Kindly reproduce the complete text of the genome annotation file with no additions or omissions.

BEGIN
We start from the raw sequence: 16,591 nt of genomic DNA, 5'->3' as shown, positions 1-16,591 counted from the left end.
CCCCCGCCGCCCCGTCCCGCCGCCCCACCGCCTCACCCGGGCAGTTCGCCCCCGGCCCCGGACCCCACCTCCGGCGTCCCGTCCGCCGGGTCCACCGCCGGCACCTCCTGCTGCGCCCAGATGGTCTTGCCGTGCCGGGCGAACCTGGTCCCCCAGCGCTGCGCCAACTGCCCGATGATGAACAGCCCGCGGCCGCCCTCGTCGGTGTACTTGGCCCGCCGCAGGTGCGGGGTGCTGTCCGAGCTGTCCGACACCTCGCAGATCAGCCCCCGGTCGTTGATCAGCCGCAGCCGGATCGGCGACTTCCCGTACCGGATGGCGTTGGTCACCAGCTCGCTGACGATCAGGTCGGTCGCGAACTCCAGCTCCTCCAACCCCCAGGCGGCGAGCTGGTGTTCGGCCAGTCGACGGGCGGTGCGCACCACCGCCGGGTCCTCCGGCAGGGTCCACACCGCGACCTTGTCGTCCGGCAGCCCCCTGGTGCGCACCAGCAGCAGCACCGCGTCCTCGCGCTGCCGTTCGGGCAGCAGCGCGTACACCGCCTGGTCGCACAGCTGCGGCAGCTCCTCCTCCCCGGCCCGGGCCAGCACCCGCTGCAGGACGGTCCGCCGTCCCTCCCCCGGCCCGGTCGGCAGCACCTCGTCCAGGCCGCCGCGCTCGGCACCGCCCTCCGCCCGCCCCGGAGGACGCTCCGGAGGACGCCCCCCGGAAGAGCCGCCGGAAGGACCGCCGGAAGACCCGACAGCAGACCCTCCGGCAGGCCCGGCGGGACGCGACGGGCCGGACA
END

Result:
We start from the raw sequence: 16,591 nt of genomic DNA, 5'->3' as shown, positions 1-16,591 counted from the left end.
CCCCCGCCGCCCCGTCCCGCCGCCCCACCGCCTCACCCGGGCAGTTCGCCCCCGGCCCCGGACCCCACCTCCGGCGTCCCGTCCGCCGGGTCCACCGCCGGCACCTCCTGCTGCGCCCAGATGGTCTTGCCGTGCCGGGCGAACCTGGTCCCCCAGCGCTGCGCCAACTGCCCGATGATGAACAGCCCGCGGCCGCCCTCGTCGGTGTACTTGGCCCGCCGCAGGTGCGGGGTGCTGTCCGAGCTGTCCGACACCTCGCAGATCAGCCCCCGGTCGTTGATCAGCCGCAGCCGGATCGGCGACTTCCCGTACCGGATGGCGTTGGTCACCAGCTCGCTGACGATCAGGTCGGTCGCGAACTCCAGCTCCTCCAACCCCCAGGCGGCGAGCTGGTGTTCGGCCAGTCGACGGGCGGTGCGCACCACCGCCGGGTCCTCCGGCAGGGTCCACACCGCGACCTTGTCGTCCGGCAGCCCCCTGGTGCGCACCAGCAGCAGCACCGCGTCCTCGCGCTGCCGTTCGGGCAGCAGCGCGTACACCGCCTGGTCGCACAGCTGCGGCAGCTCCTCCTCCCCGGCCCGGGCCAGCACCCGCTGCAGGACGGTCCGCCGTCCCTCCCCCGGCCCGGTCGGCAGCACCTCGTCCAGGCCGCCGCGCTCGGCACCGCCCTCCGCCCGCCCCGGAGGACGCTCCGGAGGACGCCCCCCGGAAGAGCCGCCGGAAGGACCGCCGGAAGACCCGACAGCAGACCCTCCGGCAGGCCCGGCGGGACGCGACGGGCCGGACA